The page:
Michelle Bachelet, United Nations high commissioner for human rights, has faulted the manner in which the Nigeria police force set up special weapons and tactics (SWAT) to replace the special anti-robbery squad (SARS).
Bachelet said the police swiftly created SWAT “without first addressing some of the root causes of police violence and putting in place sufficient safeguards to prevent future violations.”
She also said “there have been few if any charges” against former SARS operatives “despite abundant evidence” against them.
Mohammed Adamu, inspector-general of police (IGP), created SWAT after disbanding SARS over allegations of human rights abuses as a result of undue profiling and stereotyping.
Protests against the anti-robbery squad, however, continued under the #EndSARS movement which metamorphosed into agitation for improved governance in addition to justice for victims of police brutality.
On Tuesday, soldiers shot at the protesters while camping at the Lekki tollgate, leading to the death of 12 persons, according to Amnesty International.
In a statement condemning the security clampdown, Bachelet called on Nigerian authorities to “deal decisively with the underlying problem of persistent violations committed by the security forces, and make a far stronger effort to bring police and army personnel guilty of crimes against civilians to justice.”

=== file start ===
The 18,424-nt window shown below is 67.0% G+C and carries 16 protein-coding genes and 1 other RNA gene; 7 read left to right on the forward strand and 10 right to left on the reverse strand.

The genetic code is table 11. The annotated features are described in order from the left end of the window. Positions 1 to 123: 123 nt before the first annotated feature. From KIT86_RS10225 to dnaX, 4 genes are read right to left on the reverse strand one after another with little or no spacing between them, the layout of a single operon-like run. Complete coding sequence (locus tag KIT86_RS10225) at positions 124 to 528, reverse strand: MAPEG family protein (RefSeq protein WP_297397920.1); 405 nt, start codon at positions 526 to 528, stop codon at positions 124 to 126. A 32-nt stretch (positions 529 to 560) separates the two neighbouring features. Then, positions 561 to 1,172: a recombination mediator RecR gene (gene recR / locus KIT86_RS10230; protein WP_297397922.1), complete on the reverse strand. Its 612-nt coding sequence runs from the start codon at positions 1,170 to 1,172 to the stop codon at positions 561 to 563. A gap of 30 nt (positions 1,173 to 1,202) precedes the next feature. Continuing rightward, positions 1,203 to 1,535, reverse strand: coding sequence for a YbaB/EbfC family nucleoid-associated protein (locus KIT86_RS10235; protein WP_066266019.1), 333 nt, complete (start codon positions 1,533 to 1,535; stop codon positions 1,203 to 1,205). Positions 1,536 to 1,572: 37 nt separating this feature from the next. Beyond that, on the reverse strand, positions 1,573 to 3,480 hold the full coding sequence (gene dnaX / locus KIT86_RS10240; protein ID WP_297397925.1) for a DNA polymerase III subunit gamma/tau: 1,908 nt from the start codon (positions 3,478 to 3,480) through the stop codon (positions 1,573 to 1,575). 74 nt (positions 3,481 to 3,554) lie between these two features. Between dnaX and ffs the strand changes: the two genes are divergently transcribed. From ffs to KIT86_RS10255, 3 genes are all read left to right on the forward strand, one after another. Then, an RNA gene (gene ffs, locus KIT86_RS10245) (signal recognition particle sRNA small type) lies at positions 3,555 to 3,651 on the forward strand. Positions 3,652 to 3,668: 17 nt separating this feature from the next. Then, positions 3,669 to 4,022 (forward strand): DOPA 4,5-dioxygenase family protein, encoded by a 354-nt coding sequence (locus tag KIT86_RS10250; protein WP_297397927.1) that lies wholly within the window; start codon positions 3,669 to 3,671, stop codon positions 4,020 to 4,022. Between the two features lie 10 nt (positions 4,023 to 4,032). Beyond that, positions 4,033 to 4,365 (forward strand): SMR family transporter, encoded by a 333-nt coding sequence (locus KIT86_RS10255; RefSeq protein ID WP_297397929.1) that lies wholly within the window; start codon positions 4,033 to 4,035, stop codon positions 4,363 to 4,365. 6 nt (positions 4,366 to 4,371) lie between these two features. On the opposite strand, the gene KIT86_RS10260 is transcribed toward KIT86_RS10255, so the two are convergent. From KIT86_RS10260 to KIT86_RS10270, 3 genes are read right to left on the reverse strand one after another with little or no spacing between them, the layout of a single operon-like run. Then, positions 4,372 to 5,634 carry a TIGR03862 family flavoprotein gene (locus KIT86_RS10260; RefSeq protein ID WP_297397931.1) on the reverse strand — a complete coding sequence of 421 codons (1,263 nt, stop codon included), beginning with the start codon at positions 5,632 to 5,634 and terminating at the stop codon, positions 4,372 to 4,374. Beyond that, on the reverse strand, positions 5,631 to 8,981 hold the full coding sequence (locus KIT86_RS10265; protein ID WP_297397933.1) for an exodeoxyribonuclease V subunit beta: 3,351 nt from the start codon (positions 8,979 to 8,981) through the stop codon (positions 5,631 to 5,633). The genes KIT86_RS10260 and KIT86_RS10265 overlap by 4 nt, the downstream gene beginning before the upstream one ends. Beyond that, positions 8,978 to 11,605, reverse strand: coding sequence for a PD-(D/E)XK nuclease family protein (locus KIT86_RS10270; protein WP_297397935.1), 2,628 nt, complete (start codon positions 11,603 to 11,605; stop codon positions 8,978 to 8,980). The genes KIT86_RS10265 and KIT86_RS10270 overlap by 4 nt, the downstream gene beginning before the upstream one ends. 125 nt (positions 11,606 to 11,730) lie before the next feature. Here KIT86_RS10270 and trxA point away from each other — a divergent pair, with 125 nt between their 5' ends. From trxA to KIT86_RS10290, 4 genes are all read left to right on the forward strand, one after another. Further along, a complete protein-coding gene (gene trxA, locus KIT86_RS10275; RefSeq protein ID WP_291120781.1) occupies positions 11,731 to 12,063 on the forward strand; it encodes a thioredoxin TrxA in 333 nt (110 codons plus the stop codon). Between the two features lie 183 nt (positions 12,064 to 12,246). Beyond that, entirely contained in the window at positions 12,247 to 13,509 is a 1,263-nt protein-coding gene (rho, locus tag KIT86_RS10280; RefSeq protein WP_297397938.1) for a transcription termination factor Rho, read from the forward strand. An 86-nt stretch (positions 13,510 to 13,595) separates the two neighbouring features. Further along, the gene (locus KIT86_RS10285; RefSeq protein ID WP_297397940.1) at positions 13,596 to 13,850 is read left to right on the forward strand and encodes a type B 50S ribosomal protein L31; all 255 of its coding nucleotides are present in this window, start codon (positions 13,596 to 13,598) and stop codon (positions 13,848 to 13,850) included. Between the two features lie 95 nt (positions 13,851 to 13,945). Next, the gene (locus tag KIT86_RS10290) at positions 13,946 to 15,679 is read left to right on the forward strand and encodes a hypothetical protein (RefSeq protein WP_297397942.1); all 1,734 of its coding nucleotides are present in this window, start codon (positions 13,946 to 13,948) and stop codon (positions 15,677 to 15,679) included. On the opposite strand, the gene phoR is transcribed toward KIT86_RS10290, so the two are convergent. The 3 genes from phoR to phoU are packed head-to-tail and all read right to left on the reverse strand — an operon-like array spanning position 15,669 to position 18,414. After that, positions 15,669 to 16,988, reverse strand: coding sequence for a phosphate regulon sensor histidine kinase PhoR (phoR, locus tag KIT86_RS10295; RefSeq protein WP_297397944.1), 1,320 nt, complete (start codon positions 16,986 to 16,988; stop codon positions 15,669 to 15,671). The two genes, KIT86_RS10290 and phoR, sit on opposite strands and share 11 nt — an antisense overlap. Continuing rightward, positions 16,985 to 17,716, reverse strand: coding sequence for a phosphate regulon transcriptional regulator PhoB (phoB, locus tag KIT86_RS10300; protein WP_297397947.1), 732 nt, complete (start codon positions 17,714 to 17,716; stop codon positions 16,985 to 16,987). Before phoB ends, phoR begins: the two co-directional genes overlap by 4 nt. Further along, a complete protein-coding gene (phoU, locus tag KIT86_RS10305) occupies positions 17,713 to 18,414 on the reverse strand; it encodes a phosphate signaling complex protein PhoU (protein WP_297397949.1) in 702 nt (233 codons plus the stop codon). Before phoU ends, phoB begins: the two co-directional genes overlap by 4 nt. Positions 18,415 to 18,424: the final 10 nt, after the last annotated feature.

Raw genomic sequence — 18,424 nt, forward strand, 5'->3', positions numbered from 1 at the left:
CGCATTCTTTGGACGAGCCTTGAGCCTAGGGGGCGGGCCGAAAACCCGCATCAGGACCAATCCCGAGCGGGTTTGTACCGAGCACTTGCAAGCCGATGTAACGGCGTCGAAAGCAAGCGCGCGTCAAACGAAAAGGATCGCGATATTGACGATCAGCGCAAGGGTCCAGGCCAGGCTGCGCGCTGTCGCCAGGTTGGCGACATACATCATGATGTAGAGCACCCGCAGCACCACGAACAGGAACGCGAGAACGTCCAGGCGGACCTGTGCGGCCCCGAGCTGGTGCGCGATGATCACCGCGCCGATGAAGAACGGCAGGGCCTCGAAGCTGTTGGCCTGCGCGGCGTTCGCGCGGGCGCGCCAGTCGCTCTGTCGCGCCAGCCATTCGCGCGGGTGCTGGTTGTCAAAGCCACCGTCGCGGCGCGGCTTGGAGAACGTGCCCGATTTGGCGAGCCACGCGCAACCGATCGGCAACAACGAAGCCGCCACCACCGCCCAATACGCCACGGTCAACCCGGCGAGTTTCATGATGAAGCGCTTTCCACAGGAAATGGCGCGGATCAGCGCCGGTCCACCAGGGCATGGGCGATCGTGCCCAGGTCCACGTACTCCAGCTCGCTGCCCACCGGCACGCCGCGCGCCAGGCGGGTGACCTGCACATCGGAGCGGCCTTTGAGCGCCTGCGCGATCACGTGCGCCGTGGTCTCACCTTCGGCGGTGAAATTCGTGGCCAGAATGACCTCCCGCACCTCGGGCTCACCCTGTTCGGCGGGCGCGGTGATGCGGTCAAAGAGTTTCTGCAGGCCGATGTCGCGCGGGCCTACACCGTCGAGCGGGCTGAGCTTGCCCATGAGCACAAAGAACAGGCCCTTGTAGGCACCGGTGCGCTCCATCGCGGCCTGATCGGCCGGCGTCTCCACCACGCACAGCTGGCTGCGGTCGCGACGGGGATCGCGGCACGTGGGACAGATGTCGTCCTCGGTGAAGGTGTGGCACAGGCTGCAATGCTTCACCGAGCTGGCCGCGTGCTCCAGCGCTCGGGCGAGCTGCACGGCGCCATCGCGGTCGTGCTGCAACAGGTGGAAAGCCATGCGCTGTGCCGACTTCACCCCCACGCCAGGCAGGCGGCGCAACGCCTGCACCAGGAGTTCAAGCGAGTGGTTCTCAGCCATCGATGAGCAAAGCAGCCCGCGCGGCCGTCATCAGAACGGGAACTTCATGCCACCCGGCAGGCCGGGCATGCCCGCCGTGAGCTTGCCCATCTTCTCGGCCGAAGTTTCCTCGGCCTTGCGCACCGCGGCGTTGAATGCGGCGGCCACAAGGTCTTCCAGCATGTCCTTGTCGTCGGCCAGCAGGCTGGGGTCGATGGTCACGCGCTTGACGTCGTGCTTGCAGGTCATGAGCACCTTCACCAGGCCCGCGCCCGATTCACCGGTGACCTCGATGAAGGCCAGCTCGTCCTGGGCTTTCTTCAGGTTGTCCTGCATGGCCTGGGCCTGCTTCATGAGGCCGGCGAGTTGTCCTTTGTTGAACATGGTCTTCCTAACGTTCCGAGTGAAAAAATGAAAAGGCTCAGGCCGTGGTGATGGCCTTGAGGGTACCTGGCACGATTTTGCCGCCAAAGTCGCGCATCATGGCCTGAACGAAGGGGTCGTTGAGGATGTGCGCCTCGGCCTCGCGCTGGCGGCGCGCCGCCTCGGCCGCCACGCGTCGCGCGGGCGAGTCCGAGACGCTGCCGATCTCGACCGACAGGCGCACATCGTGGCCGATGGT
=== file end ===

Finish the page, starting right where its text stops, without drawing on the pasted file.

“While the number of casualties of yesterday’s shooting at the Lekki toll plaza in Lagos is still not clear, there is little doubt that this was a case of excessive use of force, resulting in unlawful killings with live ammunition, by Nigerian armed forces,” she said.
“Reports that CCTV cameras and lighting were deliberately disabled prior to the shooting are even more disturbing as, if confirmed, they suggest this deplorable attack on peaceful protestors was premeditated, planned and coordinated.”
The UN high commissioner added that the rights of Nigerians to peacefully protest must be respected, describing the reported killings in Lekki as “adding fuel to a fire that was already starting to rage out of control.”
Bachelet said the way to restore trust and bring back peace to the streets of Nigeria is for the authorities to take immediate concrete steps to show they are genuinely committed to tackling impunity, after years of inaction.
“There need to be immediate, independent, transparent and thorough investigations, not just into last night’s killings, but also into all the previous violations committed by security forces,” she said.
“Those appointed to carry out such investigations must not only be independent and impartial but must be widely perceived as such.
“And, where sufficient evidence already exists to warrant charges, immediate suspension of officers – including senior officers — suspected of committing serious crimes, should take place long before the conclusion of such investigations.”